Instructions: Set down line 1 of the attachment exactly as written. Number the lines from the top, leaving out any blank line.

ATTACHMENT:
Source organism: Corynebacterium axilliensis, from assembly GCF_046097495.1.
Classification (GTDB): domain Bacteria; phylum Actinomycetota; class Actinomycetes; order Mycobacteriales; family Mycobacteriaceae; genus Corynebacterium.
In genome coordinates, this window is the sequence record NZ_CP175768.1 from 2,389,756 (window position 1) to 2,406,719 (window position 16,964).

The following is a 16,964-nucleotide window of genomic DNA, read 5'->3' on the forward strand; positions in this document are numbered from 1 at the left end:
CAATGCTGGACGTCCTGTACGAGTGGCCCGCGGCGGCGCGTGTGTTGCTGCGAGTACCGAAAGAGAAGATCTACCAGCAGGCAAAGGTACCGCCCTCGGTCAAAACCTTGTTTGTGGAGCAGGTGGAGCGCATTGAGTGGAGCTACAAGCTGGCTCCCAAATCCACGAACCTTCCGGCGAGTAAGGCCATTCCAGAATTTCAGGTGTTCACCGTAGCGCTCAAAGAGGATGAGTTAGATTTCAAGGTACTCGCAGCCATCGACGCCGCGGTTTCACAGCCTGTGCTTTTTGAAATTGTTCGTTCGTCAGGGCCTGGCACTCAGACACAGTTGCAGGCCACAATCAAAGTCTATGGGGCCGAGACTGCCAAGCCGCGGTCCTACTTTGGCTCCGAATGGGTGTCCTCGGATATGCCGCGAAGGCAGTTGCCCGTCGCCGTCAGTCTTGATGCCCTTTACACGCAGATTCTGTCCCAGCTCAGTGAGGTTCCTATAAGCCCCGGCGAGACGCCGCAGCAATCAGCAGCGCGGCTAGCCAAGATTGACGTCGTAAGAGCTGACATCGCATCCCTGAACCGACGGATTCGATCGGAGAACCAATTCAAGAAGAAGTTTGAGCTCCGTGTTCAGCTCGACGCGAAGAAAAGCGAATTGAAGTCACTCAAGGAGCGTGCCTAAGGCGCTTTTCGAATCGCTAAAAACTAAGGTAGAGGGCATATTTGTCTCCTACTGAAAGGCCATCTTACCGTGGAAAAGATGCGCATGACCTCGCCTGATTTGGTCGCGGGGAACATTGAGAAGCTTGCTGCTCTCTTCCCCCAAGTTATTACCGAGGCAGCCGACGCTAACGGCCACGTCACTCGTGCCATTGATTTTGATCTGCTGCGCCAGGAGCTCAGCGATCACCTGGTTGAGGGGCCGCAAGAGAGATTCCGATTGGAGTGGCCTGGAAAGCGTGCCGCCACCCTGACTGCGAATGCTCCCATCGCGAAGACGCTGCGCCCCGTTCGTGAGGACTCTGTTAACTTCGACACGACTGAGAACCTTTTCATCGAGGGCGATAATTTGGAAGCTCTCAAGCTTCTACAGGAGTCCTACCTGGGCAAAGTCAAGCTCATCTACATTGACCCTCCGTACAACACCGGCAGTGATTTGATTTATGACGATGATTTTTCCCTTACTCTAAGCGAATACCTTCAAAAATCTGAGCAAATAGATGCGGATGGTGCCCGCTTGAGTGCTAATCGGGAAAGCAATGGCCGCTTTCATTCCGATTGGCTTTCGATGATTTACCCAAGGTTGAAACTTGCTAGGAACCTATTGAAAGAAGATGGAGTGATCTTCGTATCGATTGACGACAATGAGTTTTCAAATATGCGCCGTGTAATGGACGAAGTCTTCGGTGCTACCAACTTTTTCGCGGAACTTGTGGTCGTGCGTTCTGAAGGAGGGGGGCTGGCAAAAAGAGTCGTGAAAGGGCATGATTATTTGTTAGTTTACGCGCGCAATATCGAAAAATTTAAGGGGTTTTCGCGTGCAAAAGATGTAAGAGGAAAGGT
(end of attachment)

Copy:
Source organism: Corynebacterium axilliensis, from assembly GCF_046097495.1.